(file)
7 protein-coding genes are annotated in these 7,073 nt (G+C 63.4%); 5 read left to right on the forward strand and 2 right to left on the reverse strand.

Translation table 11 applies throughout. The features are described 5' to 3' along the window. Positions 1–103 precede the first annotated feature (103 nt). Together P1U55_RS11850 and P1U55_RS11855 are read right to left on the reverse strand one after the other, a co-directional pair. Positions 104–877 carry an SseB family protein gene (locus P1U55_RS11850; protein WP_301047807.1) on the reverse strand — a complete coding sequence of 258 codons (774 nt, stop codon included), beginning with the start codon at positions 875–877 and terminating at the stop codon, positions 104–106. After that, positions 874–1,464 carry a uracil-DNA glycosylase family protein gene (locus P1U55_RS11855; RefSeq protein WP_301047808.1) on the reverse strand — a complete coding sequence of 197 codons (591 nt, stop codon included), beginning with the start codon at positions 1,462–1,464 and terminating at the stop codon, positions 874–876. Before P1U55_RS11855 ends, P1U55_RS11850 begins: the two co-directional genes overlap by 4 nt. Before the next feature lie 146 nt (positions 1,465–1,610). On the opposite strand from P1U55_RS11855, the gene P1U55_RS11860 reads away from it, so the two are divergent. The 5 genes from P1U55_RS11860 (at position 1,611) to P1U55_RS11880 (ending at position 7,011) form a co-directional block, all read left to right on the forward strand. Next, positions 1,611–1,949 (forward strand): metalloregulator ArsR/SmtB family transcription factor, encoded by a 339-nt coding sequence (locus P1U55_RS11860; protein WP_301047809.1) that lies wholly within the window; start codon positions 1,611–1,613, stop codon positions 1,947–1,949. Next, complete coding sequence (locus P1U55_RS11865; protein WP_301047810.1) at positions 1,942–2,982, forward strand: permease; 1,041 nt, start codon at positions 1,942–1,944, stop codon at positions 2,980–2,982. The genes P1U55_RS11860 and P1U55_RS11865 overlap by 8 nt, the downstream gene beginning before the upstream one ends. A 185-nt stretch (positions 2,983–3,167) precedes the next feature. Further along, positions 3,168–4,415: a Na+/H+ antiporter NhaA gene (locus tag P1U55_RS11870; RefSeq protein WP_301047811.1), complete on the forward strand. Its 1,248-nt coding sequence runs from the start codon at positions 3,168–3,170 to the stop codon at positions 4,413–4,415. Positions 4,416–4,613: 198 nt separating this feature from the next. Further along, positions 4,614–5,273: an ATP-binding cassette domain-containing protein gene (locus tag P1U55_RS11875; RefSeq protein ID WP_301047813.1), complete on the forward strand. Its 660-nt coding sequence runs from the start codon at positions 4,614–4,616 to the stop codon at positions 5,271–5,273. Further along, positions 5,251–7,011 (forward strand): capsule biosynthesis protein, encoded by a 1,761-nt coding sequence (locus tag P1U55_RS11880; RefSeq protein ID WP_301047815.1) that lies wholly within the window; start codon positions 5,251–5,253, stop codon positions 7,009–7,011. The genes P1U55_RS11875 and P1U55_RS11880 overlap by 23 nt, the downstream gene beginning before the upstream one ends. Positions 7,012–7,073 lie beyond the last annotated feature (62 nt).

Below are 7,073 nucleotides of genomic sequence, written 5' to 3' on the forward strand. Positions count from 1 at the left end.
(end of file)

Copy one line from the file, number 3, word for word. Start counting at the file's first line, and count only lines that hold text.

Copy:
Below are 7,073 nucleotides of genomic sequence, written 5' to 3' on the forward strand. Positions count from 1 at the left end.